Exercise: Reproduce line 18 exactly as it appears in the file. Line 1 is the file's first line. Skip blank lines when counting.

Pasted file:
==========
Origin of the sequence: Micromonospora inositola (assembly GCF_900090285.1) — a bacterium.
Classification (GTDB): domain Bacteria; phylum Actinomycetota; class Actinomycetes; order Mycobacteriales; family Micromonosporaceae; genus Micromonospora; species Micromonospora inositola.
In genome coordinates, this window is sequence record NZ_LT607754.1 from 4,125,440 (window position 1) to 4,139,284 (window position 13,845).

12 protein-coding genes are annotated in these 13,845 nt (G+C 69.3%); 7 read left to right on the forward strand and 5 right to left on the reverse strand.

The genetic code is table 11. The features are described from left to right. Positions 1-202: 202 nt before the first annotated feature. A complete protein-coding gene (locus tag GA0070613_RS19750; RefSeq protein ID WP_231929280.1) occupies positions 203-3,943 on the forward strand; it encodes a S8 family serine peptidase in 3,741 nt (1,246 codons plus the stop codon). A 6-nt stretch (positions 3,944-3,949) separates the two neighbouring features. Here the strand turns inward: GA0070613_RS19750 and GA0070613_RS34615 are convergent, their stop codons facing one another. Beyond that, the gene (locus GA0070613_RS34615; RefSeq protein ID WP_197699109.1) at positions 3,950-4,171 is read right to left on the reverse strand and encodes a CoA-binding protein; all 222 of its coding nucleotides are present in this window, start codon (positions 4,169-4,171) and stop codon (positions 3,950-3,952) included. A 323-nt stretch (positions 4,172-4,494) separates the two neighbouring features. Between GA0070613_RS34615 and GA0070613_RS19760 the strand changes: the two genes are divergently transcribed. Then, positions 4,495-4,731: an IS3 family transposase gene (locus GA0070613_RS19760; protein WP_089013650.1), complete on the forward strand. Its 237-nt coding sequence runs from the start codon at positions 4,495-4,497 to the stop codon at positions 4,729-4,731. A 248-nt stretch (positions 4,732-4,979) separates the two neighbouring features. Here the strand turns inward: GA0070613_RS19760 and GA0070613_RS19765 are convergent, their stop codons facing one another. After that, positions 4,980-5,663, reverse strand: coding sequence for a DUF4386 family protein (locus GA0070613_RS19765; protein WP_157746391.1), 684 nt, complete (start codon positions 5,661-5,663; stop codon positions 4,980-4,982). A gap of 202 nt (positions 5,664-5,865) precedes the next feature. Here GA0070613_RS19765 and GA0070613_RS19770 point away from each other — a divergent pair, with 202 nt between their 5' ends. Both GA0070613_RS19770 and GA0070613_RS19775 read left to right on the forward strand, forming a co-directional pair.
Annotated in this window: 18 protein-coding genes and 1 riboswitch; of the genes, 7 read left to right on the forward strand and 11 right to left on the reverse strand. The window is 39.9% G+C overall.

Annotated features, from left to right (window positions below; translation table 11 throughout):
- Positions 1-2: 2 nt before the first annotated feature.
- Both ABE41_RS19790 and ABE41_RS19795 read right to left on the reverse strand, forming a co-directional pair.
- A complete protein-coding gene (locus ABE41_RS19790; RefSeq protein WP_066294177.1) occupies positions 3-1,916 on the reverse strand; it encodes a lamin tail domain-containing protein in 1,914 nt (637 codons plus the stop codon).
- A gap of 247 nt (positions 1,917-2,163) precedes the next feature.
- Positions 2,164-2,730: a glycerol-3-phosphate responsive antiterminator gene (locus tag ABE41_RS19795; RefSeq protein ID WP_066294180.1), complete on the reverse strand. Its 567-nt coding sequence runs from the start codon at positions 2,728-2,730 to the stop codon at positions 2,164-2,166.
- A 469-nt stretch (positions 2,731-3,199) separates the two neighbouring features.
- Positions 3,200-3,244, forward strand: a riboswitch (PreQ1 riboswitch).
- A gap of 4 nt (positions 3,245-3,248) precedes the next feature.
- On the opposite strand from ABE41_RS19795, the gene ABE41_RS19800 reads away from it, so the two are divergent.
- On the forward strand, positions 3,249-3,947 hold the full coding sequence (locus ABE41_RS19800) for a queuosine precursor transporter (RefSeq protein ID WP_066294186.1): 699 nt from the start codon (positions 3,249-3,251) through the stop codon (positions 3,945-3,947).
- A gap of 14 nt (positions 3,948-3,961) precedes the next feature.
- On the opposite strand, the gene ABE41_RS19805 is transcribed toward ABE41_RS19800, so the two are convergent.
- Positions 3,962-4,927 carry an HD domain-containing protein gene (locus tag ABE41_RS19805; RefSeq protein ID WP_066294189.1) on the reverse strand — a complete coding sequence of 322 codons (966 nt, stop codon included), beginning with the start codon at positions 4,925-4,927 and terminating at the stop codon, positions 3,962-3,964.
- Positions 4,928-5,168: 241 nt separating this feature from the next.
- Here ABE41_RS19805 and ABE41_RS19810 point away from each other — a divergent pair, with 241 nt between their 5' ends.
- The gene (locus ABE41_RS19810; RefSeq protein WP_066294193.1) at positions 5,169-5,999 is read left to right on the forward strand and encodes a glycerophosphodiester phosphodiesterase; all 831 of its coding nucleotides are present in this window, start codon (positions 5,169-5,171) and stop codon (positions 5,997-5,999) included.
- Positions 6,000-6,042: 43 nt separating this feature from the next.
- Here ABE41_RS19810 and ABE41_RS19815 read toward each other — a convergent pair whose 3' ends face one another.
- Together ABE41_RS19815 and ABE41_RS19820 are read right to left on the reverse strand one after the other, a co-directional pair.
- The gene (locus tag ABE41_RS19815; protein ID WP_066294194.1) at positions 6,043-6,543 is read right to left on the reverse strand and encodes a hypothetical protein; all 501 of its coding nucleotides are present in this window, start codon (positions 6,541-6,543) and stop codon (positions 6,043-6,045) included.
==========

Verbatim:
- A gap of 14 nt (positions 3,948-3,961) precedes the next feature.